Although some would argue that his methods were very draconian, C.D Howe,the Ministers of Munitions quickly organized Canada’s war economy. He created28 crown Corporations that produced everything from synthetic rubber, aircraft,explosives and uranium.  “Howes Boys”were industrialists and businesspeople who Howe convinced to work for hisministries on a dollar a year. The output of his corporations was astounding producinga total of 800,000 motor vehicles, 16,000 aircraft and 900,000 rifles(Spotlight Canada, 4th Edition, Pg.273) In WW. I Canada was mostly asupplier of raw materials, come WW.

II Canadas war economy became heavilyindustrialized and produced more complex and mechanized good. In 1942 thegovernment turned over all automobile manufacturing into the production of warvehicles showing Canadas unconditional dedication to the war. Canadas warproduction of WW. II was better planned, implemented and organized that lead toa greater output of high value materials, profiteering and cronyism waseradicated leading to a booming and efficient production of goods.         In 1914, Canada was still a dominion of theBritish Empire and a sizable portion of Canadian Homefront propaganda promotedloyalty to the Empire. Canadian propaganda during WW. I was not as effective tothat of WW.

II because of its heavily word based, hard to decode messages andlack of decisive unity and promotion of a better world. The War Poster Servicedidn’t include French language propaganda until 1916, failing to obtain asubstantial portion of support from French Canada (Spotlight Canada, 4thEdition Pg. 83) With a population of 9 million in 1914 and 500,000 citizensbeing immigrants born in another country, propaganda promoting loyalty to theempire would not have been encouraging to all Canadians (Spotlight Canada, 4thEdition. 47) WW.I propaganda was focused fighting and winning the war, fewposters promoted the prosperity that victory would bring, thereby discouraginginputs in hope of a better future. Although somewhat effective to a portion ofCanada, WW.

I propaganda was largely lacking because of its lack of inclusivityand the emphasis on a “colonial” view of Canada.Come 1939 Canada hadjust begun to recover from the grips of a ten-year depression which hadstrained its religious, social and political institutions and bred widespreadcynicism and anger. The Bureau of Public Information knew that a vastunification campaign was needed to gather support for the war. In addition,Canada had also received further autonomy from Britain since the end of WW.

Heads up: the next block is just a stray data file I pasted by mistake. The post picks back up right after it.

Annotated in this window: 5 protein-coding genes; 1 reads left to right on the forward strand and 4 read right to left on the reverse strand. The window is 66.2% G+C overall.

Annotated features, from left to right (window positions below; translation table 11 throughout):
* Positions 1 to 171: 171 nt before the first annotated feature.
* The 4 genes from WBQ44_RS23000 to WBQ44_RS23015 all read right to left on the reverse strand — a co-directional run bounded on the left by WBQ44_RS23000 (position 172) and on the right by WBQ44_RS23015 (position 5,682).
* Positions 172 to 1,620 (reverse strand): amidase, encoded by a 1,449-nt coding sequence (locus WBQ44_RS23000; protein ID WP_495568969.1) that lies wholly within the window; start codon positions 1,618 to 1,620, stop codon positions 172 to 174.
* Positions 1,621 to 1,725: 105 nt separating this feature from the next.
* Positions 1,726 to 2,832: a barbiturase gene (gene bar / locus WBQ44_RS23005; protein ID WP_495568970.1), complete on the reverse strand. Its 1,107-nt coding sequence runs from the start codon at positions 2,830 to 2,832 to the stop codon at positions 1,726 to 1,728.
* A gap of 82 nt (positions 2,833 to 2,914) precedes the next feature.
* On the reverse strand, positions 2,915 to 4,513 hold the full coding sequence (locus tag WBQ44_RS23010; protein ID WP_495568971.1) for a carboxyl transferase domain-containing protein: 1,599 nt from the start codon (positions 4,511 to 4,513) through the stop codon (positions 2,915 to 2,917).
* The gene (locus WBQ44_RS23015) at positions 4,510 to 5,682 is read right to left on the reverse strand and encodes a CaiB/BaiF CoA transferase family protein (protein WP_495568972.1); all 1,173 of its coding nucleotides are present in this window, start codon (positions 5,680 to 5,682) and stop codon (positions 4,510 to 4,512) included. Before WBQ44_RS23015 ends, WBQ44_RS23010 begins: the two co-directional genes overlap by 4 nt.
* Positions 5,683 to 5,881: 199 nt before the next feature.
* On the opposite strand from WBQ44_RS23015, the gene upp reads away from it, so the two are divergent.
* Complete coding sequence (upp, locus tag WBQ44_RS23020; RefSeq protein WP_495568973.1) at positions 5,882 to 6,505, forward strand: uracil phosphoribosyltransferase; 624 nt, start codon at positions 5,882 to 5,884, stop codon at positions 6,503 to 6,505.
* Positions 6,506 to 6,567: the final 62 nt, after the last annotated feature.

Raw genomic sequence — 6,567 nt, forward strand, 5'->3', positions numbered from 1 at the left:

I.The Canadian war propaganda of WW. II was more effective to that of WW.

I, itsaggressive, in-your-face, and design-heavy messages shook fear in citizens andencouraged immediate mobilization. The federal government felt the strain ofwartime demands and felt that it was necessary to make propaganda more dramaticin the hopes of not only building unity, but to cement the fear and hatred offascism in citizens. In WW. II a more nationalistic tone of Canada emergedincluding and encouraging people of all national background.

Finally, a view ofgood vs. evil developed and hopes were placed of a better world after the war.Canadian victory bonds raised a staggering $8,000,000,000 in support of the warand Canadian propaganda had more effective tones and messages compared to WW.

I(Source: I and WW.

IIbrought immense changes to Canada both technologically and socially.  Canada improved during WW. II in battle withthe monuments and stunning victory in Normandy, it massive industrialcontributions to the allies that trumped the meager mostly raw materialcontributions of WW. I and its effective use of wartime propaganda during WW.II that helped defeat the Nazis.

WW. I was a trial run for Canada seeing howfast it could mobilize and unify, learning from the mistakes of the Great War Canadawas able to vastly improve during WW. II.

Maturing as a nation Canada became amiddle power, being top 5 in largest Air Force and Navy at the end of 1945. Thousandof Canadian lives were put on hold, as the world battled twice in the span of 21years for deliverance, equality and freedom from tyranny.